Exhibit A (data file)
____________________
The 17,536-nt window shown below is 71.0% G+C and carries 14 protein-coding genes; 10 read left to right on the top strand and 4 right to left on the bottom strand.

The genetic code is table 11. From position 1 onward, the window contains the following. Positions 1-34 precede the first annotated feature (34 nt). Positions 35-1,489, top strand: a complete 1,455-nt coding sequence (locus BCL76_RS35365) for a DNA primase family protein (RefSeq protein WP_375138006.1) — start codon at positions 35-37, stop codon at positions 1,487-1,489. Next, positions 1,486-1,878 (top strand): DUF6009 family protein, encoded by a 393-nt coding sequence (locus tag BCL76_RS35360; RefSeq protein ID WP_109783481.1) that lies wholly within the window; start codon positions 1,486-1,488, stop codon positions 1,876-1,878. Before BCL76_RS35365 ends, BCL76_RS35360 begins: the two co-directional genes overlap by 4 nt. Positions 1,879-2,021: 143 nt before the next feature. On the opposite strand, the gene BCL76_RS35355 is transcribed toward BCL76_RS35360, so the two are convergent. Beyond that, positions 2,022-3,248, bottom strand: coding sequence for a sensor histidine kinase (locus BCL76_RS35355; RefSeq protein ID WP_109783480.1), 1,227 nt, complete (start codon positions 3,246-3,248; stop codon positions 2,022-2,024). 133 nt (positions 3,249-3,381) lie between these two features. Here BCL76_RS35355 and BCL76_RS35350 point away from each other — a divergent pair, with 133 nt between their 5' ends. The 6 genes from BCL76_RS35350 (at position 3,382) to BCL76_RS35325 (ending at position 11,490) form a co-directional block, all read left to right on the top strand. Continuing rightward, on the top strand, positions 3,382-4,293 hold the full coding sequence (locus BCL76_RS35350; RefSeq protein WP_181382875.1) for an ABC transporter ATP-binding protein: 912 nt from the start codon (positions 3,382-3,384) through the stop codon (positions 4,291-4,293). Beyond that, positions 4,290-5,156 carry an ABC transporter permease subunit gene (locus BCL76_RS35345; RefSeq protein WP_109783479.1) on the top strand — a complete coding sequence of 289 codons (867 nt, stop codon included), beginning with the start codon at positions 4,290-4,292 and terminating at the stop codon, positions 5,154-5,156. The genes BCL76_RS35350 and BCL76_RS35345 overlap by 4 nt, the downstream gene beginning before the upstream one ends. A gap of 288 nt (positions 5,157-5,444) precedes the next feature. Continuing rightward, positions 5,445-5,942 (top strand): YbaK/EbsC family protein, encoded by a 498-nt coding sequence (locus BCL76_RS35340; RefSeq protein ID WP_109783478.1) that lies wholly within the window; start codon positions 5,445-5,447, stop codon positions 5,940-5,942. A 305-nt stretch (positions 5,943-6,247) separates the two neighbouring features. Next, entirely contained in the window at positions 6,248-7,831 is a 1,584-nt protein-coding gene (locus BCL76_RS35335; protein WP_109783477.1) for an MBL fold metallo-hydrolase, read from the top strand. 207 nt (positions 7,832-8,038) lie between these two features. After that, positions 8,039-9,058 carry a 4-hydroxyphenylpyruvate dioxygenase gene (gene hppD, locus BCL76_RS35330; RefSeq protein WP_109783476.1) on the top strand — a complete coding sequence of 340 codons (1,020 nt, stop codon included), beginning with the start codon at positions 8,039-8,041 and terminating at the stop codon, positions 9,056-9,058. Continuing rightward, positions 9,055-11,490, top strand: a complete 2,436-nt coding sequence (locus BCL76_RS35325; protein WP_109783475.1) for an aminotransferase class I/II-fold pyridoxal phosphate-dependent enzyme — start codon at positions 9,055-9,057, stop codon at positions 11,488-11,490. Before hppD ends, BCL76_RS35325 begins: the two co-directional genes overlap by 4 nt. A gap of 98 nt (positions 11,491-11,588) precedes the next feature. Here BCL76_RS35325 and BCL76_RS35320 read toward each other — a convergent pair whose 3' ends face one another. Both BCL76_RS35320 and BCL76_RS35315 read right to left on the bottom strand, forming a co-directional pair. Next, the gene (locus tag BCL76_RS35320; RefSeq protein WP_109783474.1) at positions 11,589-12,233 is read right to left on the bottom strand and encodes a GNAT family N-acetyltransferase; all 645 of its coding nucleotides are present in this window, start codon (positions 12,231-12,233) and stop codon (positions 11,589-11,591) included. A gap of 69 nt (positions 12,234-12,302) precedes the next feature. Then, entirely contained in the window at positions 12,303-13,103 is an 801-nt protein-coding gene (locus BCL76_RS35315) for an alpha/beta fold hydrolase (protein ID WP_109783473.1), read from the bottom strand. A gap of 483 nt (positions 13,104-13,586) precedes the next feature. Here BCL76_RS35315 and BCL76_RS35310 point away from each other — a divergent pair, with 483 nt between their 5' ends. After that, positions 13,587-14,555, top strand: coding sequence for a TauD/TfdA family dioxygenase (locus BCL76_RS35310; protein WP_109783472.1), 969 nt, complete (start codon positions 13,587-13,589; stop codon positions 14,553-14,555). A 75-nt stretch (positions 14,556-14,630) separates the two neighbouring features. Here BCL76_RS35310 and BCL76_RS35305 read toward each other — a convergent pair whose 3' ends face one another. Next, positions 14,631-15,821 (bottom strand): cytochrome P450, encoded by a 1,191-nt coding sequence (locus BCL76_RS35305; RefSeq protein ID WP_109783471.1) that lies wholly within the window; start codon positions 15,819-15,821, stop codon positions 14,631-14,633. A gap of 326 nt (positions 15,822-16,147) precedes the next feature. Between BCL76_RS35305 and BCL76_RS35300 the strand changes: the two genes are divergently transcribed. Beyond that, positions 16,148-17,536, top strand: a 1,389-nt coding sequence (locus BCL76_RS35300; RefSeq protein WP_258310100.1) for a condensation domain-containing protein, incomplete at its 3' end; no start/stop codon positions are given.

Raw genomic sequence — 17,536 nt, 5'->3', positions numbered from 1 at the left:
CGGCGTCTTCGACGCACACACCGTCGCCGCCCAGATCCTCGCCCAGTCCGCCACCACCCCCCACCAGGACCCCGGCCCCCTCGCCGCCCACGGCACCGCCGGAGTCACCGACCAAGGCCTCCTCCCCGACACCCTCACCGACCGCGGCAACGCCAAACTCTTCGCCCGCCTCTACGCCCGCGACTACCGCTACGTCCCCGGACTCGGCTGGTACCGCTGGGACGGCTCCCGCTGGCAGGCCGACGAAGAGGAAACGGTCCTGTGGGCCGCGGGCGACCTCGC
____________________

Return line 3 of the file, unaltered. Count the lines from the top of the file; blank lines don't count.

Raw genomic sequence — 17,536 nt, 5'->3', positions numbered from 1 at the left: